ss



Thanks for this. Looks like I'm leaving out the acid next time...... though I go back to my original point, some waters are hard and have a high total alkalinity with a high buffering capacity (ie resistance to pH change) , some are soft. Everybody has different water and therefore a different starting pH for this recipe before they add acid.

As you point out the pH reduction during fermentation is where i might be coming unstuck (or stuck, no pun intended).

Is perhaps the correct question to ask, is there an ideal finishing pH for this wash ? I took RAD's suggestion of a 4.2 to 5.2 range as a starting pH..... wrong ?
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Re: Birdwatchers sugar wash recipe

Postby rad14701 » Fri Sep 30, 2016 7:30 am

Goose wrote:Is perhaps the correct question to ask, is there an ideal finishing pH for this wash ? I took RAD's suggestion of a 4.2 to 5.2 range as a starting pH..... wrong ?

I've never had to worry about the pH being too high... I know it is going to plummet during the first day or so of aggressive fermentation so being a bit on the high side helps in my experience... I just try to make sure the pH doesn't drop out of range is all... If it starts to drop I toss in some Arm & Hammer Washing Soda, pre-mixed with wash...
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Re: Birdwatchers sugar wash recipe

Postby Hound Dog » Fri Sep 30, 2016 1:38 pm

rad14701 wrote:
Goose wrote:Is perhaps the correct question to ask, is there an ideal finishing pH for this wash ? I took RAD's suggestion of a 4.2 to 5.2 range as a starting pH..... wrong ?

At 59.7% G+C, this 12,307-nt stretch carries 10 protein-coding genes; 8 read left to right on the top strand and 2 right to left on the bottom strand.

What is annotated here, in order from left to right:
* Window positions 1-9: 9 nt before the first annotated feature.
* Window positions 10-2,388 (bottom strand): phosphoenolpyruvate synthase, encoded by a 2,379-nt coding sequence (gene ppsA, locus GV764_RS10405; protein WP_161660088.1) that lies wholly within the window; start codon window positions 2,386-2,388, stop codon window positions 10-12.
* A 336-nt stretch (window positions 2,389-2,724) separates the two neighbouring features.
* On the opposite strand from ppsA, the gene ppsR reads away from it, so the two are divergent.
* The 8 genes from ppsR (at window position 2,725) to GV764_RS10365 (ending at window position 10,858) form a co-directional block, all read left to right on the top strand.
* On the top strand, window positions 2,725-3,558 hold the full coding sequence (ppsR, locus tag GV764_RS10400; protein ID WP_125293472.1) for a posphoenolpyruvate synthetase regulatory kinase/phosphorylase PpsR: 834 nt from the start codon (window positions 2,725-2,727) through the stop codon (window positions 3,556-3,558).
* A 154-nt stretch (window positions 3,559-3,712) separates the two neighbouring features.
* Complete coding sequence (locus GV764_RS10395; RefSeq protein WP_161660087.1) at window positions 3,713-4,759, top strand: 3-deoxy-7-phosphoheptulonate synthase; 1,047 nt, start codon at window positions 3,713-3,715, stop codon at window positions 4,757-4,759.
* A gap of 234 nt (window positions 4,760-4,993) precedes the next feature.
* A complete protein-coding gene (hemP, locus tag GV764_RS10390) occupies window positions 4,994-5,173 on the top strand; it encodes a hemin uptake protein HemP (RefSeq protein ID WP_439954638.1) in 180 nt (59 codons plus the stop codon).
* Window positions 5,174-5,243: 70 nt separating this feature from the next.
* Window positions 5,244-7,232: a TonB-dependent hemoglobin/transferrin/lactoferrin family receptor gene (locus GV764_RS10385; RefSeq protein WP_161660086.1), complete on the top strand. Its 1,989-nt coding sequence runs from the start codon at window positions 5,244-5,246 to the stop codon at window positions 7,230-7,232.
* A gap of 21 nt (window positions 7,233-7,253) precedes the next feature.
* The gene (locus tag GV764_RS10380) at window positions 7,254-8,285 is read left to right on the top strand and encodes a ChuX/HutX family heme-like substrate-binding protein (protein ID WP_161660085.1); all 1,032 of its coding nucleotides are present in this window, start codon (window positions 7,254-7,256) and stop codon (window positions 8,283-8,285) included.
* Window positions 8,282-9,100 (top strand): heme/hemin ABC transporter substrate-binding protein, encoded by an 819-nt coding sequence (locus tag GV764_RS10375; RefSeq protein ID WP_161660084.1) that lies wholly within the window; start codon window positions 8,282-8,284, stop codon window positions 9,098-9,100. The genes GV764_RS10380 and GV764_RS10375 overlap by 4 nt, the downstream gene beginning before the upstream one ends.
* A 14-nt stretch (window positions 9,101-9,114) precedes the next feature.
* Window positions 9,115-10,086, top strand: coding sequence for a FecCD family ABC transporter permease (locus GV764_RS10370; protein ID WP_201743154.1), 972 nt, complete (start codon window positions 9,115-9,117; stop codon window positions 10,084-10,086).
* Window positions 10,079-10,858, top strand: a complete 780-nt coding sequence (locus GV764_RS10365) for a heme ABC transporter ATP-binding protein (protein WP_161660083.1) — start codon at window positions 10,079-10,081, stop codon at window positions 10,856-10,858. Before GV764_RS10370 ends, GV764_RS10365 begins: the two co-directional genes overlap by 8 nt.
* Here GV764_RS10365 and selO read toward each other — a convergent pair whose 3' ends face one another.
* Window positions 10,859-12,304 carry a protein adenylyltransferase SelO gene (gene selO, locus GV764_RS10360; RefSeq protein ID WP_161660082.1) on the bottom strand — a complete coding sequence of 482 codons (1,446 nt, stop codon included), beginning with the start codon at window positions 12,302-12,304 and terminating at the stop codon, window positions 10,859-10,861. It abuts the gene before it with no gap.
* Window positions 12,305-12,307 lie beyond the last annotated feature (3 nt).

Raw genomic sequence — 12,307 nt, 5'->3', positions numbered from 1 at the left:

I've never had to worry about the pH being too high... I know it is going to plummet during the first day or so of aggressive fermentation so being a bit on the high side helps in my experience... I just try to make sure the pH doesn't drop out of range is all... If it starts to drop I toss in some Arm & Hammer Washing Soda, pre-mixed with wash...

That was my point. Try tossing in a small scop and see how much it fizzes. If it does add bunch more and your wash will ferment out. I just put a bunch of crushed oyster shells/coral from the feed store in from the start and it self balances. Once it crashes, the washing soda will give it the quick jump start though. It's just a sugar wash, not rocket science.
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Re: Birdwatchers sugar wash recipe

Postby Goose » Fri Sep 30, 2016 5:01 pm

Thanks gents.

I just tested pH and found it was 3.1. Holy hell. :esurprised:

The new knowledge for me was the rapid pH drop on startup. Whoever came up with the idea of acid in the recipe must have been using a very alkaline water supply...

I had to add 4 tsp Bicarb of soda to get the pH back above 4.2.... hoping it will ferment out, time will tell. next time, no acid. :oops:
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Re: Birdwatchers sugar wash recipe

Postby Goose » Wed Oct 05, 2016 7:49 pm

rad14701 wrote:Goose, I leave out the lemon juice... Virtually always ferment to dry in under a week... But with other tweaks they usually finish sooner... I make this wash whenever I want to get a wash fermenting when I have limited time at my disposal...



can I ask if you are distilling cloudy wash after just one week ?

The advice in last few posts has helped greatly, by not allowing pH to fall below 4.2 I've fermented below .96 in a week but the wash remains cloudy no doubt suspended yeast.... do you use a clarifier prior to the run ?
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Re: Birdwatchers sugar wash recipe

Postby NZChris » Wed Oct 05, 2016 10:52 pm

Goose wrote:Whoever came up with the idea of acid in the recipe must have been using a very alkaline water supply...


That's one reason why you shouldn't treat internet recipes/methods as gospel truth. The ferment I put down today came out at a pH of 5.5 without any added acid. Then 90 grams of shells from my local beach were added to act as a buffer to keep the pH up. I'll check pH in a couple of days and if they weren't enough I'll put some more in. Meanwhile, the ferment is only three hours old and is already rocking along at 91F.
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Re: Birdwatchers sugar wash recipe

Postby Goose » Thu Oct 06, 2016 1:36 am

NZChris wrote:
Goose wrote:Whoever came up with the idea of acid in the recipe must have been using a very alkaline water supply...